As computer scientists, architects, and artists, what are the ways in which we can alter and enhance our understanding of literature and explore its relation to space and material?

We wanted to explore interdisciplinary relationships between literature and design. How can we employ formal analysis of one discipline to inform creation in another? How does this alter our understanding of each discipline and allow us to see resonance between different fields of study?

Feeling compelled by pieces of literature archetypal to the contemporary zeitgeist and having strong interest in architecture and computational design, we wanted to explore the ways in we we can visualize and shape literature into physical space, using contemporary technology.

What it does

Our system generates a 3-dimensional model of a piece of literature, traversing its plot chronologically and employing various methods of formal analysis to inform the shape and space of the design. As the system reads in the literature incrementally, it generates the objects form incrementally, thus alluding to narrative structures within the text. The design was created by mapping the parameters that are gathered from textual analysis to inputs for the generative algorithm used to create shape. The analysis of the text is then used to alter and create space, and thus represents the unconscious experience of formal elements of literature.

Once the final shape is created, it can the be repurposed. More than an object that symbolizes a narrative, the shapes can become practical elements objects used in everyday scenarios.

How we built it

The pipeline was built using Java and Processing (a visual-arts programming language), Autodesk Maya, Autodesk Forge (including Node.js).

The formal analysis of the text is done utilizing an NLP library in Processing and the generative algorithm was also written in processing, allowing use to map the output of the textual analysis to the generative algorithm while incrementally scanning the text. This data was piped into Autodesk Maya in real-time using MEL commands sent from Processing using the Open Sound Control (OSC) communication protocol. The final shape was then rendered in Maya for aesthetic purposes and its ultimate deployment into the browser.

Challenges we ran into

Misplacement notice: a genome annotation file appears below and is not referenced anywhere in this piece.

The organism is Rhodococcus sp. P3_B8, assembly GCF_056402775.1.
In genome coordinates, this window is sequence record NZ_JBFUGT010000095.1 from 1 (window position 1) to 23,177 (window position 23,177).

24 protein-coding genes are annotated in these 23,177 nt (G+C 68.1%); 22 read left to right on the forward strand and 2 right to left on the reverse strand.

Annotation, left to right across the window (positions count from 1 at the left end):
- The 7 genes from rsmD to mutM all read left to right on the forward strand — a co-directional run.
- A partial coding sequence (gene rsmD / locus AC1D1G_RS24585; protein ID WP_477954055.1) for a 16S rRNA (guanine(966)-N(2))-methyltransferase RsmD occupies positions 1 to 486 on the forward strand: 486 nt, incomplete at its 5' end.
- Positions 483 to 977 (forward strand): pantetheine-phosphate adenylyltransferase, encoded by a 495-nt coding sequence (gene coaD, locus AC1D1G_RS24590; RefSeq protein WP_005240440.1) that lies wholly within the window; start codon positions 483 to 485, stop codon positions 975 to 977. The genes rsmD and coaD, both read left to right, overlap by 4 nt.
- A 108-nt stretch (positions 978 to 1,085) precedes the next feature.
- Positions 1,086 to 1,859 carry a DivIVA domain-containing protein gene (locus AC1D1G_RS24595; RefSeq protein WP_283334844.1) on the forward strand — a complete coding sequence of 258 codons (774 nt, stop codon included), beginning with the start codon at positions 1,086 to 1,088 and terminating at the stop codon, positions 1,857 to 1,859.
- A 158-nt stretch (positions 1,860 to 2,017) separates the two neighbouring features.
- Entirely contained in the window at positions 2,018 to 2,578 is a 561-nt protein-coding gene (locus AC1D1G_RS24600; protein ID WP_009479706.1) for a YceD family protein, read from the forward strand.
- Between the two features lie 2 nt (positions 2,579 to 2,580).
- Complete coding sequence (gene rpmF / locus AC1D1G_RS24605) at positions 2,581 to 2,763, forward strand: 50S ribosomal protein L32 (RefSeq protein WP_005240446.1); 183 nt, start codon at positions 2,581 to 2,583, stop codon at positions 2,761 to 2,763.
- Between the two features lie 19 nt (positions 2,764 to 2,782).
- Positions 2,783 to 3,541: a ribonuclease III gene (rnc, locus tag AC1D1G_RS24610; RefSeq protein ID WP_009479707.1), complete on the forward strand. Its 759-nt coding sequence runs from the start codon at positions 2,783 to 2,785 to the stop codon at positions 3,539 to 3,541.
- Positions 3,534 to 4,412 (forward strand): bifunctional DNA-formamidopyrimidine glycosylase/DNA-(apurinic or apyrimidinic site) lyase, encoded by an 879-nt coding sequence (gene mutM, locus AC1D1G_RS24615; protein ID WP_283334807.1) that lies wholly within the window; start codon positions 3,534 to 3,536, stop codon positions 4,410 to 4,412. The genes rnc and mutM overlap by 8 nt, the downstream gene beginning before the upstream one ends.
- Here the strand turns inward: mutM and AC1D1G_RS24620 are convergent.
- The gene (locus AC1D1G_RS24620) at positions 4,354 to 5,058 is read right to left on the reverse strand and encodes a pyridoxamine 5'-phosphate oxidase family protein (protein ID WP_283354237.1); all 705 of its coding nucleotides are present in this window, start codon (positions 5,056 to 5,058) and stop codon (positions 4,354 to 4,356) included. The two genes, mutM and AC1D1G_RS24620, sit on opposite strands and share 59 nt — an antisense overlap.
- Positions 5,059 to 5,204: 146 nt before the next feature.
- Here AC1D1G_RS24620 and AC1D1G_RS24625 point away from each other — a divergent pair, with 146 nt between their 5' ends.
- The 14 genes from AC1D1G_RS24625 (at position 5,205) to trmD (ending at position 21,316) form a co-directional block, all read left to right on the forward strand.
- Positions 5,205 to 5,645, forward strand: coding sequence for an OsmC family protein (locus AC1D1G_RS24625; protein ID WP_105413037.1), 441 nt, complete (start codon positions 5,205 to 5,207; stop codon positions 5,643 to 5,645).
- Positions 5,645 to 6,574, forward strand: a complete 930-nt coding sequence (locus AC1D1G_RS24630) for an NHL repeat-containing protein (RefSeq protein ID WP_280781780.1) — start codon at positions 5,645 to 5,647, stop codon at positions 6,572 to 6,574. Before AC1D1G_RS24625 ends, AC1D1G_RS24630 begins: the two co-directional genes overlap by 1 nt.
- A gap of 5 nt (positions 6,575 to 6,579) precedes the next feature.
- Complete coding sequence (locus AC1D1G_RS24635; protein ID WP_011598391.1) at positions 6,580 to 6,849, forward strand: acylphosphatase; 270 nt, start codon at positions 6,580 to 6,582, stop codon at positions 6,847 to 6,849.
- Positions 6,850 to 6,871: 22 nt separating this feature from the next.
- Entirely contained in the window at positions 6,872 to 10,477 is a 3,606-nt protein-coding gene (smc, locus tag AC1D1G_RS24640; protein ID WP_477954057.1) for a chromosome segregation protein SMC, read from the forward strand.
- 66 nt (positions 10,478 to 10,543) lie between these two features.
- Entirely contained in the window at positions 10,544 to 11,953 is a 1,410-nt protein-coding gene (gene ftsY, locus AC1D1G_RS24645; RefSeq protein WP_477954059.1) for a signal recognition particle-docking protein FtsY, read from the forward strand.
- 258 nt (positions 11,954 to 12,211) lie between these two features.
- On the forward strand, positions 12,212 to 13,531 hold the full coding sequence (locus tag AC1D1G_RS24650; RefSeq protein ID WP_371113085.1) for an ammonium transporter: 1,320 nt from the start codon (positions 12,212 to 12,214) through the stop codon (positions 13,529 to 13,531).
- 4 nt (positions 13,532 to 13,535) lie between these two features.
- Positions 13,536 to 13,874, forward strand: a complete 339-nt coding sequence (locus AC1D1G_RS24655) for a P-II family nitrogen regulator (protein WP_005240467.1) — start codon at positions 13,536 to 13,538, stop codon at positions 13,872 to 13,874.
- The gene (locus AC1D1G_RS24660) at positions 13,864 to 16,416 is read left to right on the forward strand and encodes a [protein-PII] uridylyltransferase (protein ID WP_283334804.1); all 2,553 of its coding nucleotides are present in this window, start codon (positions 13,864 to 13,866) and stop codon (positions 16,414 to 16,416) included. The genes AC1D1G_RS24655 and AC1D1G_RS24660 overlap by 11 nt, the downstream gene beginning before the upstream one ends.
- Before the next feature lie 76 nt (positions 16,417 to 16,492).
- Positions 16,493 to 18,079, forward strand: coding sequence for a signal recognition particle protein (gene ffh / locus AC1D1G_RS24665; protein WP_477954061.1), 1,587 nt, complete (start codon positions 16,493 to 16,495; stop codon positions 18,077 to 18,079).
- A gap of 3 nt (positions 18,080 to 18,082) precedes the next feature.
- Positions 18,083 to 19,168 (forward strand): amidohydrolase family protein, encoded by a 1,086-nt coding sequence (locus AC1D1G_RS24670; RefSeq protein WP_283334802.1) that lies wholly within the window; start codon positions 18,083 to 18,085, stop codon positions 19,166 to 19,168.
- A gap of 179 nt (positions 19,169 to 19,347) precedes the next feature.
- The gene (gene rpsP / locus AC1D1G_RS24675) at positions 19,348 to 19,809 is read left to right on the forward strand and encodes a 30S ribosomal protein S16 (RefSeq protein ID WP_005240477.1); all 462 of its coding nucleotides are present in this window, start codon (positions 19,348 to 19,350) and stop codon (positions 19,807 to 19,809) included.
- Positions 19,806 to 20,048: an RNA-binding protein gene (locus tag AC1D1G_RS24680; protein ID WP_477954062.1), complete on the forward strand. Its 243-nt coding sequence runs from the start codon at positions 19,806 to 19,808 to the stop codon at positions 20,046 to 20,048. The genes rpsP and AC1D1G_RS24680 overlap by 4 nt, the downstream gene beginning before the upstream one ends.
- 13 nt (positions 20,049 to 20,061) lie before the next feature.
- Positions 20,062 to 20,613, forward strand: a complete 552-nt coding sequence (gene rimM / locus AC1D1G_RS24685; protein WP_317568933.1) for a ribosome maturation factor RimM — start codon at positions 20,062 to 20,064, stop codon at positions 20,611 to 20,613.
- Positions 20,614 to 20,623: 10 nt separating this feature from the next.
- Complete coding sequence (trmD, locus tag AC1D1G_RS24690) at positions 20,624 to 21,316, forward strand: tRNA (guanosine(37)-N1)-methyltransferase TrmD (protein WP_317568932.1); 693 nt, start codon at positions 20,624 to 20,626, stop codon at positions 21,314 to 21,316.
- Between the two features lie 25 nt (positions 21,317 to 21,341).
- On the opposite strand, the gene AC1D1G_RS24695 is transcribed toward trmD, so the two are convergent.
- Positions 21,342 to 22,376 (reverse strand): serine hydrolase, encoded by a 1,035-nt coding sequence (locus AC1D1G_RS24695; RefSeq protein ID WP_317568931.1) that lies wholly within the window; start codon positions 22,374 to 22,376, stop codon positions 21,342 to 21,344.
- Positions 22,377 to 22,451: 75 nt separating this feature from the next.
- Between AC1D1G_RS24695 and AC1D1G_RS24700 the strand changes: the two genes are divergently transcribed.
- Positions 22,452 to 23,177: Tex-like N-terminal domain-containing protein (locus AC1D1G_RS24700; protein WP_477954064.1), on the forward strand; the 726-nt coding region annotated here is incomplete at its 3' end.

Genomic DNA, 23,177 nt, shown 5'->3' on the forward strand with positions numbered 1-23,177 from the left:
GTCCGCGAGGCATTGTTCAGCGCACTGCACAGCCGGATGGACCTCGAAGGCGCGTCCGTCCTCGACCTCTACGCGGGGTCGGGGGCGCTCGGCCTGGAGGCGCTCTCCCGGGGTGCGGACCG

Sending data from Processing to Maya proved to be difficult. Maya contains its own internal Python interpreter, which we had originally intended to use. However, the interpreter did not support import external python libraries, and thus we were not able to use the pythonOSC protocol to listen to data from Processing. Instead, we used Processing to generate commands in Maya's Native MEL language and send them directly into the Maya MEL interpreter, thus bypassing the need to use Python as an intermediary between the two.

Accomplishments that we're proud of

We are proud to successfully implement fairly abstract notions while maintaining the project's creative spirit all while harnessing the power of modern software to realize our artistic ideas.

What we learned

Having worked closely Jaime, from Autodesk Forge, we learned about the new ways in which Autodesk is making complex 3D geometries accessible throughout lightweight web browser apps. The ability to not only view, but interact with 3d geometry through a browser, in a quick and responsive manner seemed a difficult engineering problem solved. We also learned about Autodesk Maya’s internal workings -- it’s python interpreter, MEL interpreter, and the constraints that accompany each tool.

What's next for 'Generative Processes // Materializing Text'

While implementing the pipeline on other texts is the most immediate step, we find that each module in the process can be further optimized: the Text Analysis Tool can dig into semantic structures and sentiments to produce a more holistically significant dataset, the Generative Modeling algorithm could engage with the texturing of the object to potentially provide for a more in depth visual relationship however it then pushes the model entirely into the sphere of hermeneutics from a place of aesthetic prospective.

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